For a layman, touchscreen technology is that elusive futuristic dream of being able to interact directly with digital data. For tech giants touchscreen seems to be the new weapon of choice in the ever-intensifying war with the software giant Microsoft now unveiling the swanky new Surface 2.0 at the International Consumer Electronics Show (CES).
Microsoft's Chief Executive, Steven A. Ballmer proudly showed off the new version of surface during the keynote address at CES on Wednesday night. The Surface is no longer a big box with cameras inside. Instead, it has evolved into this thin mountable tabletop touch computer.
Powered by CPU and GPU by AMD, Surface 2.0 does not have to bear cameras inside a huge cube-shaped box. All those cameras mounted underneath the glass surface of the table in the previous version are all gone. The whole thing is just four inches thick and Microsoft is using what it calls Pixel Sense technology to cause each pixel act as a camera. This means higher precision. Not only is the Surface 2.0 better at sensing fingers touching it, but it can also read documents placed on its tabletop. This impressive new capability was also demoed at the CES.
Besides this, the Surface has the biggest piece of Gorilla Glass ever produced. Gorilla Glass is the same glass that's on the front and back of the Apple Inc.'s iPhone 4.
As per reports, Royal Bank of Canada will be the early adopter of the new Surface, which is to be manufactured by Samsung.
What is Surface?
For those who have no idea about the Microsoft Surface, here is how it all began. Microsoft announced Suface in May 2007 at the D5 conference. The product is a combination of software and hardware that enables a user, or users, to manipulate digital content by the use of gesture recognition.
Microsoft Surface is a revolutionary multi-touch computer that responds to natural hand gestures and real-world objects, helping people interact with digital content in a simple and intuitive way. With a large, horizontal user interface, Surface offers a unique gathering place where multiple users can collaboratively and simultaneously interact with data and each other, explains Microsoft.com.
Besides vowing end-users with the technology that lets you grab digital content with your hands and move information with simple gestures and touches, the company targeted businesses as well.
Microsoft Surface provides tremendous potential for businesses to improve communication, and be more efficient in how they deliver information and services to their customers, the company said.
Surface cameras recognize different types of objects such as fingers to get the input, which is then processed by the computer and the resulting interaction is displayed using rear projection.
As is the case with all touchscreen technologies, the user can enjoy a direct interaction with the computer using natural touch and hand gestures, doing away with mediatory controls of mouse or keyboard.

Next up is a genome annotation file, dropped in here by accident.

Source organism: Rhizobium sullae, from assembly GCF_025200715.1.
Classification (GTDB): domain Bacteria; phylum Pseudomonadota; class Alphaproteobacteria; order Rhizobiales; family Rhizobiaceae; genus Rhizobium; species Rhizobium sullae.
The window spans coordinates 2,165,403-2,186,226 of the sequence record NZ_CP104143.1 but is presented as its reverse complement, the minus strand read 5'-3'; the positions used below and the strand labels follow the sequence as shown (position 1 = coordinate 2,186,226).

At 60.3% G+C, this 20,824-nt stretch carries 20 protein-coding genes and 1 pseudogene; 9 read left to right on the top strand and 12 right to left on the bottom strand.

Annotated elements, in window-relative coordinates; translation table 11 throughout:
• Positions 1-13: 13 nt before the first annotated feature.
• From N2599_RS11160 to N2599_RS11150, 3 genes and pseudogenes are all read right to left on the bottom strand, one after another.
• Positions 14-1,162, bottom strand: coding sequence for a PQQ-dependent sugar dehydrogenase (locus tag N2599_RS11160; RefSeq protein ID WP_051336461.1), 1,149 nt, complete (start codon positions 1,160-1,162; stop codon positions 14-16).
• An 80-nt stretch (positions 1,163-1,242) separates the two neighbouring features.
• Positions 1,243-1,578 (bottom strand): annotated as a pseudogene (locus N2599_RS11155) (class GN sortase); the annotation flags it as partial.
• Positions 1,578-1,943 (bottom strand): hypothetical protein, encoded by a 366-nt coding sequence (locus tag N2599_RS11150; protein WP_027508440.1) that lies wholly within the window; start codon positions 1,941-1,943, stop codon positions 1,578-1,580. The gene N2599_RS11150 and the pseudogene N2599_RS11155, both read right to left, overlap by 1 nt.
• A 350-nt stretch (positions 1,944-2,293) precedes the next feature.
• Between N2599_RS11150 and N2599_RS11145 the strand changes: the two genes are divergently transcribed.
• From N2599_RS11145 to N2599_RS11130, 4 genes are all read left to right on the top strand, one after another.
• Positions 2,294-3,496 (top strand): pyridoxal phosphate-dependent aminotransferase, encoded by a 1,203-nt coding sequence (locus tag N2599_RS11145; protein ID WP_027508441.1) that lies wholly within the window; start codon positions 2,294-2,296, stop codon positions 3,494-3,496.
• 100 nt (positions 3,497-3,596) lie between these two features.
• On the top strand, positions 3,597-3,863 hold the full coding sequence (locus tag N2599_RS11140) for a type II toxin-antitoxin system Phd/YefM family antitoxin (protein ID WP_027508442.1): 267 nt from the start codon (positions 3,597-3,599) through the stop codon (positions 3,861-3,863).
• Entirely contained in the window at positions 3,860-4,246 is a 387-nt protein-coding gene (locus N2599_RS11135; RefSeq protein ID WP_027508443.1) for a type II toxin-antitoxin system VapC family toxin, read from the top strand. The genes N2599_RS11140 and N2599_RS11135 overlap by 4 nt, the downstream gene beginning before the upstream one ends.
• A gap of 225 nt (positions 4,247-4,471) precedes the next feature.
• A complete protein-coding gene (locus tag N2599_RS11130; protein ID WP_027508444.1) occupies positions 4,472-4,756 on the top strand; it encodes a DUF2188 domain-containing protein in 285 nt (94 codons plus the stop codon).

Touchscreen wars: Will Apple retaliate?
The idea of interacting physically with digital data has always fascinated the layman. Several movies and books cashed in on this fascination. A popular example being that of the 2002 film Minority Report, in which Tom Cruise's character uses special gloves that allow him to manipulate images across a screen with his finger tips.
The technology, which took birth in 1971 as 'Touch Sensor' developed by Doctor Sam Hurst, founder of Elographics, at the University of Kentucky, is rapidly becoming available through various gadgets, such as touchscreen phones and tablets.
With the much-hyped and much-awaited launch of the iPad in April 2010, Apple stole the show by combining tablet and touchscreen technologies. Interesting, even at the January 2009 International Consumer Electronics Show in Las Vegas, Ballmer had showed off Microsoft's slate PC during his keynote speech. But it was never launched. Ahead of the 2010 CES, there was wide-spread speculation that Microsoft will have big announcements at the industry show.
However, with the launch of the Surface V2, Microsoft has taken the limelight away from the media's continual praise of Apple iPhone's revolutionary touchscreen interface. Although Microsoft eyes large-screen tables rather than smartphones with the new Surface, it nevertheless has captured the interest of the world.
Now, the observers closely await Apple's response. Some speculations suggest that Apple may look closely into the legal route specially after Steve Jobs' declaration that the iPhone is protected by over 200 patents. Surface microsite, however, claims that Microsoft has been developing Surface since the Virtual Game Table designs in 2001.
Analysts also predicted that Apple's devices will be countered by the price factor. Not only are several competitors in the tablet market seeking to launch cheaper products, with the technology getting cheaper Microsoft can actually hope that Surface will be increasing adopted by bars, shops, hotels, kiosks and other businesses.
One aspect that may hamper Microsoft Surface's apparent success in comparison with other touchscreen devices is the fact that the tabletop PC is not meant of living rooms, at least as of now. Nevertheless, the software major, which managed to get its gaming console Xbox take the center stage in many living rooms, could continue to develop the Surface further to penetrate into households.